Live Review: The Offspring, Horror My Friend

6 December 2018 | 4:20 pm | Will Oakeshott

"'Come Out And Play'? Radelaide sure did."

More The Offspring More The Offspring

Before the main event, Adelaide angular noise-punk trio Horror My Friend took to the stage to a thunderous cheer. The three-piece, as always, delightfully devastate in their delivery. There's influences from UK alt-punk-rock favourites The Subways, a pinch of modern grunge outfits like Pennsylvania’s Superheaven and understandably, the Australian edge of Violent Soho. Swapping instruments and thrashing dangerously, throwing caution to the wind, it was a hit of adrenaline necessary for what lay ahead, especially the eclectic track DIYS.

Visibility was almost zero, movement practically impossible – Thebarton Theatre was about to burst. OC punk royalty The Offspring began Nitro (Youth Energy) and the thunder commenced. The entire Smash album live is any punk-rock enthusiast’s dream come true and it occurred in a near flawless manner. Gotta Get Away, Come Out And Play and Self Esteem were monstrous, and as grand as that description is, it remains an understatement. There is no doubt the band has aged, but their music hasn’t; Smash is as timely as it was 24 years ago. And The Offspring still had more to deliver.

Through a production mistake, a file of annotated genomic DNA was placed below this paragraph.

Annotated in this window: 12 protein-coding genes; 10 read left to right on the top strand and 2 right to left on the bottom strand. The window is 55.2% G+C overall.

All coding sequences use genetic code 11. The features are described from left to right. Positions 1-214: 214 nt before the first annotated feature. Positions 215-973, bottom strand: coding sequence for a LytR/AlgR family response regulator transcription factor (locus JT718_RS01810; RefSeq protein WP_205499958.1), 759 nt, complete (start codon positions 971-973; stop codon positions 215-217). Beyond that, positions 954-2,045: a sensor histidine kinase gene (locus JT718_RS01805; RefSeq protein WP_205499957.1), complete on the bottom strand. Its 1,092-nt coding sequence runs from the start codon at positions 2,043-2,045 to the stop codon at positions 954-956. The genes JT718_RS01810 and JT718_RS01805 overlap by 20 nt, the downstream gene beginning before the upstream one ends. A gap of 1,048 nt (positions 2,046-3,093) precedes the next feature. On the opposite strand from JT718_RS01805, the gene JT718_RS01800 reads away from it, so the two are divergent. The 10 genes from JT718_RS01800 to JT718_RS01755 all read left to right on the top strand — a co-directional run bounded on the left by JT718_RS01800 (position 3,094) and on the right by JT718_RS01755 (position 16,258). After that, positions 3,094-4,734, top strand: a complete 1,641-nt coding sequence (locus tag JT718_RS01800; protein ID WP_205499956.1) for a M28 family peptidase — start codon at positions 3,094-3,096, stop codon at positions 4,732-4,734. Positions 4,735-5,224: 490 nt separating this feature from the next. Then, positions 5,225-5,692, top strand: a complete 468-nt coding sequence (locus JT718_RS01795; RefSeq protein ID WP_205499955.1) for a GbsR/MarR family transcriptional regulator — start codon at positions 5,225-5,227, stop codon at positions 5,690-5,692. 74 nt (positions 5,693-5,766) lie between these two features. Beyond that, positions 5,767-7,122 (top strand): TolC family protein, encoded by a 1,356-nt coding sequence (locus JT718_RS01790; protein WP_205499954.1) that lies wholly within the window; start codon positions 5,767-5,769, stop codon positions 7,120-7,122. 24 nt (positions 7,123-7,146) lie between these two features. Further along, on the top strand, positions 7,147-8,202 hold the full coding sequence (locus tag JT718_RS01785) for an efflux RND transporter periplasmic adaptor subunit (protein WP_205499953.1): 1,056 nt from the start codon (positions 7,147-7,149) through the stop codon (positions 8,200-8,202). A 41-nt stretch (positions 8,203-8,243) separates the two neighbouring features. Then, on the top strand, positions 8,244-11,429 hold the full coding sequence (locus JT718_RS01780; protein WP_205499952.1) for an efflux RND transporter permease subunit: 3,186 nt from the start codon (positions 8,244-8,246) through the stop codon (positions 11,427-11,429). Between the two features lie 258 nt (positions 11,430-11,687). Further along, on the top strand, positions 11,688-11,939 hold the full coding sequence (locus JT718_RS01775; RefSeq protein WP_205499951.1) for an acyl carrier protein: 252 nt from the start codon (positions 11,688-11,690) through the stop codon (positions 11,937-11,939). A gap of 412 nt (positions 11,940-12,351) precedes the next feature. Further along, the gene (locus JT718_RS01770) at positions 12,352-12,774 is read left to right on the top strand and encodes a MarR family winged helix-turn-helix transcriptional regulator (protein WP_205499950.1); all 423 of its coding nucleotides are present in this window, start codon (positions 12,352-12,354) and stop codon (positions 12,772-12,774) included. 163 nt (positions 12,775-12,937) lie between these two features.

An encore of sorts was executed, but nowhere near to plan. You’re Gonna Go Far, Kid, All I Want, Why Don’t You Get A Job, and (Can’t Get My) Head Around You came across as the anthems they are. However, during the final track, the sound system exploded. That is, according to guitarist/vocalist Dexter Holland: “Radelaide, you rocked so hard you blew up our sound system.”

After a lengthy delay and no real resolve, the five-piece returned and played The Kids Aren’t Alright exceptionally, even with the technological challenges. Come Out And Play? Radelaide sure did.